The Social Entrepreneur: Making Communities Work Paperback – 1 Jan 2008
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"'The Richard Branson of the social sector.' Libby Purves on Andrew Mawson '[Mawson] combines the conscience of the social activist harnessed to the can-do skills of the modern business shaker.' Independent"
About the Author
Andrew Mawson's career in the social sector has spanned over 20 years. He developed the renowned Bromley-By-Bow Centre in East London and co-founded the Community Action Network in 1998. He is currently involved in developing London's Water City. He was awarded a Life Peerage in 2007 and sits on the cross-benches in the House of Lords.
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Top Customer Reviews
Mawson describes a familar path of fulfilment and profound frustration. My experience is business- good - charities - bad, I'm so glad that Mawson agrees. If you 'make things happen', you seem to loose the ability to have a dialogue with councillors, think tanks and academics - Mawson explains why. He doesn't use statistics or quote from academic theorists, he just tells stories.
I ran a community website in Paddington and Bayswater for seven years, then I moved to Bournemouth and set up a creative group called BomoCreatives. I shall be urging my fellow members to read this book.
Mawson describes how he made his unique journey from protester to Peer in just a few short years. He challenged the bureaucrats who said no; he proved them wrong then uniquely, went on to win their support. He did what he did, not to prove that he was right, but to prove that what people said they wanted was actually what they needed too!
If you feel you're fighting a losing battle, this book will give you the strength to fight on!
Witty and honest, the book charts his account of his experience - warts and all - establishing the Bromley-by-Bow Healthy Living Centre, which gradually over 20+ years has demonstrated how run down areas and deflated communities can change, if only we truly believe in the capacity of individuals and empower them to make things happen, then leave them alone to get on with doing it rather than prescribing how it should be done by textbook civil servants.
Significantly, he identifies how the bureaucratic mindset endemic within the corridors of power, whether that be Whitehall, local government, or even much of the voluntary and charity sectors, with the obsession on process, procedure, policy, 'equity' and 'fairness', has not only undermined the opportunity for wide-scale social change, but actually exacerbated the problems and wasted billions of pounds of taxpayers money. Sobering stuff.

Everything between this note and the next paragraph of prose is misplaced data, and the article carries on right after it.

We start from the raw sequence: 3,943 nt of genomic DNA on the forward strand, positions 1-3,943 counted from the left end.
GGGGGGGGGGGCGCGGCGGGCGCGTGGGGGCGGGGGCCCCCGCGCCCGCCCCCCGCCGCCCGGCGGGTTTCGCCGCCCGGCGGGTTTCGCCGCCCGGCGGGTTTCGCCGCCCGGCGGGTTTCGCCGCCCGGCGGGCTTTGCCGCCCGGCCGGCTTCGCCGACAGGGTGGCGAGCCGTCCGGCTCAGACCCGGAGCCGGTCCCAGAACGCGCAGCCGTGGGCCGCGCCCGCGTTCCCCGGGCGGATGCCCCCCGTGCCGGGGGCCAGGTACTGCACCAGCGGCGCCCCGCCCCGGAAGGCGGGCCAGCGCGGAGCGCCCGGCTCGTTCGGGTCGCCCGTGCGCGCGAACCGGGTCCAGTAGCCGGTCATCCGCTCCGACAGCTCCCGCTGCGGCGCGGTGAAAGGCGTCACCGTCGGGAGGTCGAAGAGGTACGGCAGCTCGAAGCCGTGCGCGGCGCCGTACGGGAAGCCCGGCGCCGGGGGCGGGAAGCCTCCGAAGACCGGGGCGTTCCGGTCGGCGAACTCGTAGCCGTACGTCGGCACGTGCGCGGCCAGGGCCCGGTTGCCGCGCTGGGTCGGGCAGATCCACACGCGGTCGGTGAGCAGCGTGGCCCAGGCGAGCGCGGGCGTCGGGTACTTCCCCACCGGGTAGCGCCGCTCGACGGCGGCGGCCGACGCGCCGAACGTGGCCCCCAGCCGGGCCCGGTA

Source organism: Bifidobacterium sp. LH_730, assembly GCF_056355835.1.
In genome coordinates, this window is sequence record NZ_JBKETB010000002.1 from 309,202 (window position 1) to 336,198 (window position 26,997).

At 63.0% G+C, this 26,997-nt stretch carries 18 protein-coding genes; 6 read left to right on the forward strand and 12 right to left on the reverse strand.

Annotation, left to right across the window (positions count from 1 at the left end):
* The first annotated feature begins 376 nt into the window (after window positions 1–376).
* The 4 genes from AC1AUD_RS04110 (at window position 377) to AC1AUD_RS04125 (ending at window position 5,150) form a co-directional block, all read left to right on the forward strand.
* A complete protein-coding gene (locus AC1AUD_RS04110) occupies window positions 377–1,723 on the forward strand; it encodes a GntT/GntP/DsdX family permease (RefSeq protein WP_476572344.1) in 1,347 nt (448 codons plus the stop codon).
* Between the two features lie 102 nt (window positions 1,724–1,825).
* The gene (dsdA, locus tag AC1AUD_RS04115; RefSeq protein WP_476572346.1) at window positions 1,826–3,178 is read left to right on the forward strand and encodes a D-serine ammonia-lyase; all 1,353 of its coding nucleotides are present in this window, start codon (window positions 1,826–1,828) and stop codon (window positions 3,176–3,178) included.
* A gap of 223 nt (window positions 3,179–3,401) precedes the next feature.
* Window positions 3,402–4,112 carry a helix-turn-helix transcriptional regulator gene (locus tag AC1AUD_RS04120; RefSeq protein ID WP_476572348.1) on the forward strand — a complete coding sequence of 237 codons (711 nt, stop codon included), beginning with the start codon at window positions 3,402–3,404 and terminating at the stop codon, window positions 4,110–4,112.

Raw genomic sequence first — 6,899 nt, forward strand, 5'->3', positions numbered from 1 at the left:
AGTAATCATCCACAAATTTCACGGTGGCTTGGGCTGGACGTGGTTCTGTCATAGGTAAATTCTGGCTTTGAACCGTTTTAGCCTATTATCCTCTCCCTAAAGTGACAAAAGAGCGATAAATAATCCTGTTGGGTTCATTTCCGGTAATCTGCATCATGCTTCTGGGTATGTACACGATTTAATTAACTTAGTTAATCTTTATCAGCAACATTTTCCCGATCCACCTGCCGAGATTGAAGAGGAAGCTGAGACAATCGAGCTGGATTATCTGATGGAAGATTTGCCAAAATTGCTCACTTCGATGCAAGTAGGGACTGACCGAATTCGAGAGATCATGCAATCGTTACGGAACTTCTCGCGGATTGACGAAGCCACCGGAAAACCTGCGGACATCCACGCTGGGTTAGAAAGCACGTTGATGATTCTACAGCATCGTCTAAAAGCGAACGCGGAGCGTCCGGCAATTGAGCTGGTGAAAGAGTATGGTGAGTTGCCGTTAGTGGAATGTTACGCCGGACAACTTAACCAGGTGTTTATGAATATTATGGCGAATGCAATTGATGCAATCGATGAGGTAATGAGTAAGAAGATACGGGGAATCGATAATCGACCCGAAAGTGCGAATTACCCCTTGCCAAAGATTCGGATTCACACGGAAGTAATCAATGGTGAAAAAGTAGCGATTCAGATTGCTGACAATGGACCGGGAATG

Still, if you really want to make a difference, but think it is all just wishful thinking then this book will make you think again and give you the impetus to get going.
I also felt it would have been really useful if the author had given more detailed advice on HOW to go about doing the things he did. Some good ideas in this though.
Most Recent Customer Reviews
In Mawson's defence, The Social Entrepreneur is intended as a polemic, but even polemics should avoid self-contradiction. Read morePublished 5 months ago by G. Samson
Now, I work in a charity that recieves government funding through a successful tender. It's an area I know a bit about. Read morePublished 11 months ago by K. Jones
Really enjoyed learning from Andrew Mawson's journey. This book provides a great taste of the world of social entrepreneurship and I now feel ready to take that 1st step myself.Published 17 months ago by MR M MOLLOY
Some great and valid observations from Andrew Mawson. Given the current and upcoming pressures on public sector budgets, the changes required from the bureaucrats may well just... Read morePublished 18 months ago by Mark Hooper
Inspiring reading. Should be required reading for all those working in the NHS - and beyond. Surely this is the way to tackle health inequalities - and improve lives,... Read morePublished on 29 April 2013 by R. Cottam
Sorry, but there was little in this book that I found insightful. The bits I did find interesting were just padded out too much.Published on 18 April 2013 by Abales
This book is really inspiring. Fascinating story about how one man built partnerships and relationships that helped transform a community. Read morePublished on 28 Jan. 2013 by D. Kutar
Reading Andrew (Lord) Mawson's book I found myself unexpectedly conflicted. I felt inspired, and yet I disagreed with much of what he said, particularly about the role of... Read morePublished on 19 Jan. 2013 by MIKE CARHART HARRIS